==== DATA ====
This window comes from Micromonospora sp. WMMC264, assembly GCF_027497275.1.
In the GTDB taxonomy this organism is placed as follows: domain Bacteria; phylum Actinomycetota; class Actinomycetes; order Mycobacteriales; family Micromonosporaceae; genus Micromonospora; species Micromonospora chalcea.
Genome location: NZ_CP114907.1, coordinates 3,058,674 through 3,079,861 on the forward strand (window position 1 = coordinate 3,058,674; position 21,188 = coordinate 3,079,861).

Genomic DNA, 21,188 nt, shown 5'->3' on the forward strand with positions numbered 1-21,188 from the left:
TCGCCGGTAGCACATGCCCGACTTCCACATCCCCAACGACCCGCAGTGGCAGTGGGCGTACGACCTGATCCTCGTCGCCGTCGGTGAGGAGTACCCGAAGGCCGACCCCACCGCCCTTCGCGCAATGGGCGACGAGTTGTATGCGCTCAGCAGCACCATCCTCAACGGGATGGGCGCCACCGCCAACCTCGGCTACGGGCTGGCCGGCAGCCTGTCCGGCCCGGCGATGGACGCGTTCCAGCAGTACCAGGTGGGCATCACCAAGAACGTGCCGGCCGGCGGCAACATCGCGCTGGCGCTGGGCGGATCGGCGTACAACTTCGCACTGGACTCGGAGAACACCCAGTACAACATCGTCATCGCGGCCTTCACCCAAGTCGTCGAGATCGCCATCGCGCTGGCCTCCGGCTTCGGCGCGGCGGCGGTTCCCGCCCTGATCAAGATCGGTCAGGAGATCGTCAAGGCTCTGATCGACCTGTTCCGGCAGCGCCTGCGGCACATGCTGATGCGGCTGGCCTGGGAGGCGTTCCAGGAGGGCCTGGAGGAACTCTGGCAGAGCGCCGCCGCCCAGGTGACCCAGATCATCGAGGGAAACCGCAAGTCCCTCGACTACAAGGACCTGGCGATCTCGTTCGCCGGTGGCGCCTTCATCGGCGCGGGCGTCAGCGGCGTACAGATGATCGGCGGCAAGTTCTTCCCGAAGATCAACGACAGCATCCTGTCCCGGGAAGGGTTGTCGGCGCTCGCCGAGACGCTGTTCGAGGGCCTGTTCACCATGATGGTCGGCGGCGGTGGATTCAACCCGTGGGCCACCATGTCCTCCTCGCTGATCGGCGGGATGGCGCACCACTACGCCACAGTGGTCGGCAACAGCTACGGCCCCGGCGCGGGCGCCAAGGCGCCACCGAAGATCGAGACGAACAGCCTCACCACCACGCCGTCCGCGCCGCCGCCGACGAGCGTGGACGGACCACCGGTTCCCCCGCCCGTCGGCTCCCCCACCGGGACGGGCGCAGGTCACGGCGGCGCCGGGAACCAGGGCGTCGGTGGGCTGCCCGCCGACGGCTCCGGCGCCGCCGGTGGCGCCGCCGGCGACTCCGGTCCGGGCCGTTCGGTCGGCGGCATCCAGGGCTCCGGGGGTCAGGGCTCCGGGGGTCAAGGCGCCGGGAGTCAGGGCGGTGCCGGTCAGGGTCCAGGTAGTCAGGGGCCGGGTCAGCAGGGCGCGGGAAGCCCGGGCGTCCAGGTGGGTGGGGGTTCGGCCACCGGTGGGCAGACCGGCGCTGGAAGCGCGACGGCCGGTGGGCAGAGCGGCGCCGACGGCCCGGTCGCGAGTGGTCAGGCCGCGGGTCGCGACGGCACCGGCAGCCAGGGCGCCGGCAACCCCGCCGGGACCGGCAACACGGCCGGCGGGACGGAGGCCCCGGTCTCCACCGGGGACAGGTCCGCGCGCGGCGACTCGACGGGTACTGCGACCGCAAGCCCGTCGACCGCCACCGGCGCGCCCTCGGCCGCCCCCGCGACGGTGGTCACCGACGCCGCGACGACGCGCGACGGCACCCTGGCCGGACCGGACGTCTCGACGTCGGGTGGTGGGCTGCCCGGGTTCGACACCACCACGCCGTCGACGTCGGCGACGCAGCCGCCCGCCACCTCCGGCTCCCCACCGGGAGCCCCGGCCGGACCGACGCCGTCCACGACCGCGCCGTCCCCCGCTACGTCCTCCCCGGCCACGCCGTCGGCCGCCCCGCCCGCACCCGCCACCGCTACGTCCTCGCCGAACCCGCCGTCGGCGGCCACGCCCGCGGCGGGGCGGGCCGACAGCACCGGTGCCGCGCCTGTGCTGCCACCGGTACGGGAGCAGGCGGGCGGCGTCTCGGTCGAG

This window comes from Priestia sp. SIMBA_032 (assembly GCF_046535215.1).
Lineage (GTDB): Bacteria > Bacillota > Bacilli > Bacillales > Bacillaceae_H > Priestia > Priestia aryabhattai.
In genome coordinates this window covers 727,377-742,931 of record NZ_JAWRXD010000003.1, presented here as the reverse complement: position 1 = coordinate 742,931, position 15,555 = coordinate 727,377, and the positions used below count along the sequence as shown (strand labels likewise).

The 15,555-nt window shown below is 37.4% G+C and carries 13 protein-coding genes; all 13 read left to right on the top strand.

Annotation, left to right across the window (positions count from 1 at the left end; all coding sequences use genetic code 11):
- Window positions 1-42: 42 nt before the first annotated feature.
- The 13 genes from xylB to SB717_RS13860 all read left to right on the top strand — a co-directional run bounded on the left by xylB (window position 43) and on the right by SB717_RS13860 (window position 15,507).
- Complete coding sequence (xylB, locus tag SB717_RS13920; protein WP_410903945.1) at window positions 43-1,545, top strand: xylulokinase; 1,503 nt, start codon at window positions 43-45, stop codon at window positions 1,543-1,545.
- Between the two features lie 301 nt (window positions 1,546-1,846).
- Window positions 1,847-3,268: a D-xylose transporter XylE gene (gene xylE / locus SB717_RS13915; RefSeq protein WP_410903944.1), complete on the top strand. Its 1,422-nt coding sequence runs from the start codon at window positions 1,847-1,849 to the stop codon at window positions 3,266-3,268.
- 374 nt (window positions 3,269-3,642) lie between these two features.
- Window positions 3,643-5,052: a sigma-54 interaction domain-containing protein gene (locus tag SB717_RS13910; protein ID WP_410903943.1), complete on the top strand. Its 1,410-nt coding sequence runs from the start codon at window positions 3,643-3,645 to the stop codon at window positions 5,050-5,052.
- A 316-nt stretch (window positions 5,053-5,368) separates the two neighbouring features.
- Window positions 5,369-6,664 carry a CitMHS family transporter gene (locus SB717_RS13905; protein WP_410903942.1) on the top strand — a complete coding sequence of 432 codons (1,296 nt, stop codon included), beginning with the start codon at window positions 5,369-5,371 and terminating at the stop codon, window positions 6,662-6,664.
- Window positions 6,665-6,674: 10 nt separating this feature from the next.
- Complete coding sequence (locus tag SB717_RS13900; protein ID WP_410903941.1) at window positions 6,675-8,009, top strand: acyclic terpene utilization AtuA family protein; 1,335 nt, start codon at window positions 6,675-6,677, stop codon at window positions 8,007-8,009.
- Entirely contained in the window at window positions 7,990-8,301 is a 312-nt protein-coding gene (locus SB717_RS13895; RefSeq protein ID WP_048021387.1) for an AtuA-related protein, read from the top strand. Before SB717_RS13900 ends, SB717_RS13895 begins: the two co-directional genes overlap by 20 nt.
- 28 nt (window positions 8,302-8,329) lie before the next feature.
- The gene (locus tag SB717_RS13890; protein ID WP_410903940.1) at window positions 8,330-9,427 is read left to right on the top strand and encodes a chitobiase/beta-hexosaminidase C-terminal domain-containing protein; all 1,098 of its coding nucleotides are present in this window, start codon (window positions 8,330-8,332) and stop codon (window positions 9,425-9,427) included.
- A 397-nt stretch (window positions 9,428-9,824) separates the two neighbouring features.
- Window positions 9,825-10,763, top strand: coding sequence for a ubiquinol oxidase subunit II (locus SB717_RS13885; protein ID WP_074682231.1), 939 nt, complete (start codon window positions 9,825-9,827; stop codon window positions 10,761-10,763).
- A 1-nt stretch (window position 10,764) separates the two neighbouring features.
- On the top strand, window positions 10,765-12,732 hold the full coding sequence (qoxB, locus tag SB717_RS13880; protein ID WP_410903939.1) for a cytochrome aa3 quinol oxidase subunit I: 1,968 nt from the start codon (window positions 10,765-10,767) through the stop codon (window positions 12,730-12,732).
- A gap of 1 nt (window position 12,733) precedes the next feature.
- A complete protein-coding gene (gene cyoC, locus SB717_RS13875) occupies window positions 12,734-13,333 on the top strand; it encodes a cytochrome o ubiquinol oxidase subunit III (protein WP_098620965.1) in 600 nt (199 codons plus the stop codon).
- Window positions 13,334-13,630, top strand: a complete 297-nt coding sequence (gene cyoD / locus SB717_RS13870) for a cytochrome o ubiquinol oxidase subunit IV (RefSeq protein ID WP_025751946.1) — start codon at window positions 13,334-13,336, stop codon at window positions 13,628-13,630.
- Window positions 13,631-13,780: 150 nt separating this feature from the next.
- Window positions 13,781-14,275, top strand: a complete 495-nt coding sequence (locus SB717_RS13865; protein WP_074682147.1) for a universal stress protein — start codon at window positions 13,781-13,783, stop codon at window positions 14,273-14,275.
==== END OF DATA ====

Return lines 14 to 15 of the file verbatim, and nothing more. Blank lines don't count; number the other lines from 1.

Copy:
- Between the two features lie 301 nt (window positions 1,546-1,846).
- Window positions 1,847-3,268: a D-xylose transporter XylE gene (gene xylE / locus SB717_RS13915; RefSeq protein WP_410903944.1), complete on the top strand. Its 1,422-nt coding sequence runs from the start codon at window positions 1,847-1,849 to the stop codon at window positions 3,266-3,268.